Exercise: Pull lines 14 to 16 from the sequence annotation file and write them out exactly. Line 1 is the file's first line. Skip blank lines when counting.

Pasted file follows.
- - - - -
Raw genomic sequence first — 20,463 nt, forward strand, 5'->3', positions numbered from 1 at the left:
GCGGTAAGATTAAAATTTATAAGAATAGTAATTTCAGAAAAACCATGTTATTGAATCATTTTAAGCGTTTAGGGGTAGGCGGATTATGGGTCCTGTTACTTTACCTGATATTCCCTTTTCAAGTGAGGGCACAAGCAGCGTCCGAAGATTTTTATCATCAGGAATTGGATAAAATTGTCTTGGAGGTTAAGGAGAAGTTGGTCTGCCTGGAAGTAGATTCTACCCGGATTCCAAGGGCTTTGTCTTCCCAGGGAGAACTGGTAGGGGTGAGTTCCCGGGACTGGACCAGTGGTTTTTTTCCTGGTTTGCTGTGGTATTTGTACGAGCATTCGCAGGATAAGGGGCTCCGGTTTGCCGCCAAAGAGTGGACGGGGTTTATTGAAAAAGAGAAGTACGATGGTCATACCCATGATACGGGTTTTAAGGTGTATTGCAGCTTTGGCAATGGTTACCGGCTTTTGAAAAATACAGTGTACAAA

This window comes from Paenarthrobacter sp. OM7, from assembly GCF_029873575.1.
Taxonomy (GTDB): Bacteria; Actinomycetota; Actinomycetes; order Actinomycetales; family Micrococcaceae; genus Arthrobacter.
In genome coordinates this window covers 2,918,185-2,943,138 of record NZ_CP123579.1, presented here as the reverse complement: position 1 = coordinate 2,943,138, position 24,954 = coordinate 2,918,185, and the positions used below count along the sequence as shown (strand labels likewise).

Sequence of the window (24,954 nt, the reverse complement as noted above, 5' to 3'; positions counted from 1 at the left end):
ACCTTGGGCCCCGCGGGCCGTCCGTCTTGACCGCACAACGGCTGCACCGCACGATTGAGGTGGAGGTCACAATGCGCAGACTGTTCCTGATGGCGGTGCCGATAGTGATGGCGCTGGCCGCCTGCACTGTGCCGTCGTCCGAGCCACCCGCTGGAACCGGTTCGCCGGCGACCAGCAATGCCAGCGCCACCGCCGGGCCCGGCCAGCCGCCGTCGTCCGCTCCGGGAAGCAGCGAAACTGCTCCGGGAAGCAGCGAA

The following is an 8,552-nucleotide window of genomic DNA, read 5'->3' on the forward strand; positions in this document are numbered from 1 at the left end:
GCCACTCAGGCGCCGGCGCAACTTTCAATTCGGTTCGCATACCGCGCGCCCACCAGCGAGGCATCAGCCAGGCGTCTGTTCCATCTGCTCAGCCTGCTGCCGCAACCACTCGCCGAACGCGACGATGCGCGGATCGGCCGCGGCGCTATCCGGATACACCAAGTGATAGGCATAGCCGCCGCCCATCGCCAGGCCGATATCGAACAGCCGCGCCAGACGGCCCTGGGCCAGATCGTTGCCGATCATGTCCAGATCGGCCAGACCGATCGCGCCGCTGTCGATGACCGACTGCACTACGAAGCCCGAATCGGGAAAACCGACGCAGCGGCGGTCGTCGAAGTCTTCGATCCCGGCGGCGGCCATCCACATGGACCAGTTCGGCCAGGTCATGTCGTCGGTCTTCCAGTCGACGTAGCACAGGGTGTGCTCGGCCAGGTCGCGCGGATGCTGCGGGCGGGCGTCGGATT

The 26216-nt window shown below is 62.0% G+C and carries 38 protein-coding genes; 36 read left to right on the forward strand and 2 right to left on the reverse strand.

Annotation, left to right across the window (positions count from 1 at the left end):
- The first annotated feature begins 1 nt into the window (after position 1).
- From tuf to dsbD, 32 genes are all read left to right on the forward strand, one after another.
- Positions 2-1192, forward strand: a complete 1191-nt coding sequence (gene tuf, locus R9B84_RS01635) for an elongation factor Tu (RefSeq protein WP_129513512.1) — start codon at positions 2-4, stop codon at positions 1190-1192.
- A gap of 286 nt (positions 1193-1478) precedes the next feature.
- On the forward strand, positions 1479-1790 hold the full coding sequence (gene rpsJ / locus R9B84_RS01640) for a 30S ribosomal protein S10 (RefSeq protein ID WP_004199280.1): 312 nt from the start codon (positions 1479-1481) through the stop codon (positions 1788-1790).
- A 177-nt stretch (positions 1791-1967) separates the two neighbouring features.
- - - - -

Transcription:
- Positions 2-1192, forward strand: a complete 1191-nt coding sequence (gene tuf, locus R9B84_RS01635) for an elongation factor Tu (RefSeq protein WP_129513512.1) — start codon at positions 2-4, stop codon at positions 1190-1192.
- A gap of 286 nt (positions 1193-1478) precedes the next feature.
- On the forward strand, positions 1479-1790 hold the full coding sequence (gene rpsJ / locus R9B84_RS01640) for a 30S ribosomal protein S10 (RefSeq protein ID WP_004199280.1): 312 nt from the start codon (positions 1479-1481) through the stop codon (positions 1788-1790).